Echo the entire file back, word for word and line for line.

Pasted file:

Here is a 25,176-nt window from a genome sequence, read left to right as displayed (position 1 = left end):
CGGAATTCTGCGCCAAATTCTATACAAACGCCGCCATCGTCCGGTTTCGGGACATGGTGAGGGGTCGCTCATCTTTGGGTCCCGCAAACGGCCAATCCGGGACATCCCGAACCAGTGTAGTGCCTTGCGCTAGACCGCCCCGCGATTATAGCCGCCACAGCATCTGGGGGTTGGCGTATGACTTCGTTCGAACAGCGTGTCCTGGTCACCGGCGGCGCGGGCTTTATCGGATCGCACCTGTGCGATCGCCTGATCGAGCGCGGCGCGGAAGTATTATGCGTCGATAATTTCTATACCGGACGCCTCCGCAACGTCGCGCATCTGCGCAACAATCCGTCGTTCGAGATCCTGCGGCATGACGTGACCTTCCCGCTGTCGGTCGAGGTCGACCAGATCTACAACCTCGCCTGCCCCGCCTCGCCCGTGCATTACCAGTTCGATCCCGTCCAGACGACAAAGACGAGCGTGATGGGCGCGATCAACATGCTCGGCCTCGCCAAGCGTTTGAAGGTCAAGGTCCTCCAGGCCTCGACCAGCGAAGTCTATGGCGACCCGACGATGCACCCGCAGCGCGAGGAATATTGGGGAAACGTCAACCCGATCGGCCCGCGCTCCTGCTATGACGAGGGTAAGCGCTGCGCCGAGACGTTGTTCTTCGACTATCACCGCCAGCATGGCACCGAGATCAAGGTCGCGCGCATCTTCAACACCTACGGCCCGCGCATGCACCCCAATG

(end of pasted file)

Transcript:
Here is a 25,176-nt window from a genome sequence, read left to right as displayed (position 1 = left end):
CGGAATTCTGCGCCAAATTCTATACAAACGCCGCCATCGTCCGGTTTCGGGACATGGTGAGGGGTCGCTCATCTTTGGGTCCCGCAAACGGCCAATCCGGGACATCCCGAACCAGTGTAGTGCCTTGCGCTAGACCGCCCCGCGATTATAGCCGCCACAGCATCTGGGGGTTGGCGTATGACTTCGTTCGAACAGCGTGTCCTGGTCACCGGCGGCGCGGGCTTTATCGGATCGCACCTGTGCGATCGCCTGATCGAGCGCGGCGCGGAAGTATTATGCGTCGATAATTTCTATACCGGACGCCTCCGCAACGTCGCGCATCTGCGCAACAATCCGTCGTTCGAGATCCTGCGGCATGACGTGACCTTCCCGCTGTCGGTCGAGGTCGACCAGATCTACAACCTCGCCTGCCCCGCCTCGCCCGTGCATTACCAGTTCGATCCCGTCCAGACGACAAAGACGAGCGTGATGGGCGCGATCAACATGCTCGGCCTCGCCAAGCGTTTGAAGGTCAAGGTCCTCCAGGCCTCGACCAGCGAAGTCTATGGCGACCCGACGATGCACCCGCAGCGCGAGGAATATTGGGGAAACGTCAACCCGATCGGCCCGCGCTCCTGCTATGACGAGGGTAAGCGCTGCGCCGAGACGTTGTTCTTCGACTATCACCGCCAGCATGGCACCGAGATCAAGGTCGCGCGCATCTTCAACACCTACGGCCCGCGCATGCACCCCAATG